institution as quickly as possible, and therefore it was necessary to

use the existing court system and take the possibilities of burdening it

as a starting point. In establishing the administrative judiciary the

consequences which arise for this branch of the judiciary from the

Convention, particularly Art. 6 par. 1, were evidently not fully

anticipated. The difficulties in finding an optimal and simultaneously

manageable solution of commitments arising from this provision were the

main reason for postponing the establishment of the Supreme

Administrative Court, as the administrative judiciary required a

comprehensive solution. The current treatment creates an interconnected

whole, and intervention in individual provisions without change related

provisions would make this treatment unusable.

The Ministry of

Justice also cited the inconsistency between Art. 36 par. 2 of the

Charter 8) and Art. 6 par. 1 of the Convention. It points out that the

ECHR did not provide an abstract definition of the term “civil rights

and obligations,” and therefore it is necessary to rely on the

individual decisions of this court, under which this term is to include a

wide circle of things which are still seen as public law matters in

this country. The case law of this court tends to a constantly wider

application of Art. 6 par. 1 of the Convention.

Concerning § 250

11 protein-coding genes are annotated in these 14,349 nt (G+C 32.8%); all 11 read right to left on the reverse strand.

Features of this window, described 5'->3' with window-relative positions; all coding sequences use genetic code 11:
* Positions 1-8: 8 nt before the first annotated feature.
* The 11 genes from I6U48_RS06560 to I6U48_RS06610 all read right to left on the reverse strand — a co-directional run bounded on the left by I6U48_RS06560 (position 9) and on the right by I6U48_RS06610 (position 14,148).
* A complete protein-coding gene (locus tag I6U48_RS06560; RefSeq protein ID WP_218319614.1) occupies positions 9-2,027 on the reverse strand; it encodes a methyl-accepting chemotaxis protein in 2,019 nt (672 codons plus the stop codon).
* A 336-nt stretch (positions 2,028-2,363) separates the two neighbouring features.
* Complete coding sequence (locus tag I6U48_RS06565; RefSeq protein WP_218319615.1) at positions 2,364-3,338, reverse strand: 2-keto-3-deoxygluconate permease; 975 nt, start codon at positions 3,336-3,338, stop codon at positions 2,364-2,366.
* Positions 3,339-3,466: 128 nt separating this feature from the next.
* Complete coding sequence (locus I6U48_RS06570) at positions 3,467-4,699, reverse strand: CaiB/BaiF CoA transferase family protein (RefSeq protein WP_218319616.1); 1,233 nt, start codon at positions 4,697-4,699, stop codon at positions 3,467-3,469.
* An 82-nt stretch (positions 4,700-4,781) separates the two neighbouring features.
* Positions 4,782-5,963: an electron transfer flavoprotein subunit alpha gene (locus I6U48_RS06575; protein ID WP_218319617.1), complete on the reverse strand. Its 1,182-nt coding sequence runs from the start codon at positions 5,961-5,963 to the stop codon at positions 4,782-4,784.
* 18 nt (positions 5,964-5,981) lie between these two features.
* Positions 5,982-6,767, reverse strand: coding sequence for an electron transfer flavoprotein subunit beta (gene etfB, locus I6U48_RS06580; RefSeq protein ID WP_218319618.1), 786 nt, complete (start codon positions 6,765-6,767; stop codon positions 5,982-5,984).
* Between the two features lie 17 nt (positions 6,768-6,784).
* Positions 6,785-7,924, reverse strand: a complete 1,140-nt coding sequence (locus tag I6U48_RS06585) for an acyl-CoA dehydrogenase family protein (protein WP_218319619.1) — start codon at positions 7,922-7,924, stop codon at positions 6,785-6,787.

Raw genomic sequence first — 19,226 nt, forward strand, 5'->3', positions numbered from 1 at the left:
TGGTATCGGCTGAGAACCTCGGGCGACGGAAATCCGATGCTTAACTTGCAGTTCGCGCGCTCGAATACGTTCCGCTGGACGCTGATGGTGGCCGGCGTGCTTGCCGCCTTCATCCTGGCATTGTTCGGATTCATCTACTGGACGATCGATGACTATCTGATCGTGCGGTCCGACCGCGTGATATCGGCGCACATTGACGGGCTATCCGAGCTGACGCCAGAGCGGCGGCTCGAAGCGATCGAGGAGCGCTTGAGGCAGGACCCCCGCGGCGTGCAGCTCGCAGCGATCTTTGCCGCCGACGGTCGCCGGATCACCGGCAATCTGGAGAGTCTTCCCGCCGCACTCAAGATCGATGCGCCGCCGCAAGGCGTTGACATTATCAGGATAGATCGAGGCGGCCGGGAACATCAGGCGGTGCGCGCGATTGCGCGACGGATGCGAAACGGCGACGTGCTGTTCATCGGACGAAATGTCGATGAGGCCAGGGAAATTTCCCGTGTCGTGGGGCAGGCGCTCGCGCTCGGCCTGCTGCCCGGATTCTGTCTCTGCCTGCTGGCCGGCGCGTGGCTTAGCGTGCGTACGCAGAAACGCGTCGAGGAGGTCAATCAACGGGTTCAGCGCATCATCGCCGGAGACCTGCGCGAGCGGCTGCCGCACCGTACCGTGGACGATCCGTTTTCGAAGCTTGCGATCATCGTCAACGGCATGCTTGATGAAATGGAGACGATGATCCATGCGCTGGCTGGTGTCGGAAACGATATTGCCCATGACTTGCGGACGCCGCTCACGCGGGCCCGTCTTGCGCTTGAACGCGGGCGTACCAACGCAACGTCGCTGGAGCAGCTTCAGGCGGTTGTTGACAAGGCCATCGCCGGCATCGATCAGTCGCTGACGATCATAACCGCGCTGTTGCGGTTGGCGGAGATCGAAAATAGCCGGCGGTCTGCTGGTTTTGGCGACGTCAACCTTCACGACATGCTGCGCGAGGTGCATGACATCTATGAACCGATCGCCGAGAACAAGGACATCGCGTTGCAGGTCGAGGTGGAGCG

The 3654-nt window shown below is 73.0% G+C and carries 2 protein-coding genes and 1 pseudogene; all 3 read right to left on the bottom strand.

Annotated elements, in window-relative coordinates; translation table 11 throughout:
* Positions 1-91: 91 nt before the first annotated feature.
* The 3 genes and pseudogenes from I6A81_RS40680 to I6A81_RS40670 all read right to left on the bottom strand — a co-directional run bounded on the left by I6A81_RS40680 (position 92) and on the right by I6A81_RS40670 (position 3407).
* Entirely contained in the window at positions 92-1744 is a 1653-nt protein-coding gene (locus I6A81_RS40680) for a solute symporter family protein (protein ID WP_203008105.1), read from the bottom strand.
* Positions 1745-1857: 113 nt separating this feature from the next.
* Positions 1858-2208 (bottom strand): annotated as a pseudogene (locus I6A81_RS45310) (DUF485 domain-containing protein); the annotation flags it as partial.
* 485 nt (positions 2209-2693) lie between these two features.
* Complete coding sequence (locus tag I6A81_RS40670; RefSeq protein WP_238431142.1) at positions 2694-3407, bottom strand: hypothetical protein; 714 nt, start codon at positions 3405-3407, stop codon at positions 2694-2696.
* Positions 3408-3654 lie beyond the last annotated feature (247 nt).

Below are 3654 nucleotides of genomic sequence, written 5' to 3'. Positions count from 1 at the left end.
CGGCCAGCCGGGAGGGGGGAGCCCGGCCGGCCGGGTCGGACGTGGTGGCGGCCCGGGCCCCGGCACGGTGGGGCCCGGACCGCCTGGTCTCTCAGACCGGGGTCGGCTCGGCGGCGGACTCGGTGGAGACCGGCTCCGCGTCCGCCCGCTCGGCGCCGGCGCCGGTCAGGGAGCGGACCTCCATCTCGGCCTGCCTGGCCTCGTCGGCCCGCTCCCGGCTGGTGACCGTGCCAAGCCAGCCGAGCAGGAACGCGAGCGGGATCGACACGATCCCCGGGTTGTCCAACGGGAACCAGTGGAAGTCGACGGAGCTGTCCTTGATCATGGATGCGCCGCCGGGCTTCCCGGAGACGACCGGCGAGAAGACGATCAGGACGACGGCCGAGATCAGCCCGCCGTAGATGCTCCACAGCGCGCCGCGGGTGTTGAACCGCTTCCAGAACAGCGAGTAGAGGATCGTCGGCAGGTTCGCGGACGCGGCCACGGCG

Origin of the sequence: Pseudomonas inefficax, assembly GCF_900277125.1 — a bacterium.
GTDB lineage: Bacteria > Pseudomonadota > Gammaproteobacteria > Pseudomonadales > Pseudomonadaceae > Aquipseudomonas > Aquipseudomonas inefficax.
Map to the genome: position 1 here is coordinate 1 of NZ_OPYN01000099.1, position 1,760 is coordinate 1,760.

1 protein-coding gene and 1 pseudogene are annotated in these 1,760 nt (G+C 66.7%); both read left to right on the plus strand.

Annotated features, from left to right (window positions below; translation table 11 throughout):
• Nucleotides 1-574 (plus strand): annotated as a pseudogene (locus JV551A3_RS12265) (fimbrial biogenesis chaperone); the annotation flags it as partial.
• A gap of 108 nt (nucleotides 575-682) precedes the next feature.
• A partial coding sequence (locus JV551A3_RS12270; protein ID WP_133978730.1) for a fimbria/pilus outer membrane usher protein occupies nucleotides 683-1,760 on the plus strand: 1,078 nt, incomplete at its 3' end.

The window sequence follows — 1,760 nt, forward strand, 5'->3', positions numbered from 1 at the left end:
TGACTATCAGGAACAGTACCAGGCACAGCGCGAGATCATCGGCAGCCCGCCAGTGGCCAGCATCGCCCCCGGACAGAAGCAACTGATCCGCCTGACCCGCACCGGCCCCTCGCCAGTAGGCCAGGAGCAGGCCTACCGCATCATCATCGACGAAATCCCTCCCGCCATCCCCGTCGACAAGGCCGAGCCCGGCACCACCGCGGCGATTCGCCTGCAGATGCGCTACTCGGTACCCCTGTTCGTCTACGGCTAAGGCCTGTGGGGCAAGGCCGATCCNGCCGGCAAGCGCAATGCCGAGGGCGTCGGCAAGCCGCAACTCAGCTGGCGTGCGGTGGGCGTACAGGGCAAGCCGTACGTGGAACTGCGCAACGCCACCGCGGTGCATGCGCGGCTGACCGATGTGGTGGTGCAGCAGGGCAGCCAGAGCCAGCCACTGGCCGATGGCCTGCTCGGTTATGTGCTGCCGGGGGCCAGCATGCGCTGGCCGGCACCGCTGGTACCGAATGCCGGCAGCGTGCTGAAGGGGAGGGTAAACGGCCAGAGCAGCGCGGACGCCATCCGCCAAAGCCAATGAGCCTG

par. 2 of the CPC,7) the Ministry of Justice has no doubts about the

constitutionality of this regulation in relation to decisions issued in

administrative proceedings in which the circle of parties to the

proceedings is governed by the definition under § 14 par. 1 of the

Administrative Procedure Code. However, it is evident that many

proceedings which are conducted under the Administrative Procedure Code

have a circle of parties which is restricted, in contrast to § 14 of the

Administrative Procedure Code, so that not all persons whose rights and

obligations are affected or whose rights are concerned in the

proceedings are parties to the proceedings before the administrative

body and can defend their rights there, and it is impossible not to see

that in this cases the legal treatment establishes inequality. In the

opinion of the Ministry of Justice, however, correction of this

situation should be ensured more by amendment of specific administrative

law regulations which exclude persons whose rights are affected from

participation in a certain type of administrative proceedings.
 

Concerning the issue of mandatory representation by an attorney, the

Ministry of Justice takes as its starting point the opinion that

insufficient familiarity with the area of procedural law could be to the

detriment of the person who seeks judicial review through a complaint

or an appeal. Therefore, the qualification prerequisites provided by Act

no. 523/1992 Coll. for performance of the activities of a tax advisor

appear to the Ministry of Justice to be insufficient for the area of the

administrative judiciary. At a general level, in the event that the

Constitutional Court should conclude that the evaluated provisions of

the CPC are unconstitutional, the Ministry of Justice then pointed to

the need to allow sufficient time to implement the necessary legislative

changes, insofar as possible comprehensively, as part of reform of the

administrative judiciary.

In response to the question of the

chairman of the Constitutional Court of 7 June 2001, asking what is the

present state of legislative work on reform of the administrative

judiciary, the minister of justice stated that reform of the

administrative judiciary is an exceptionally demanding legislative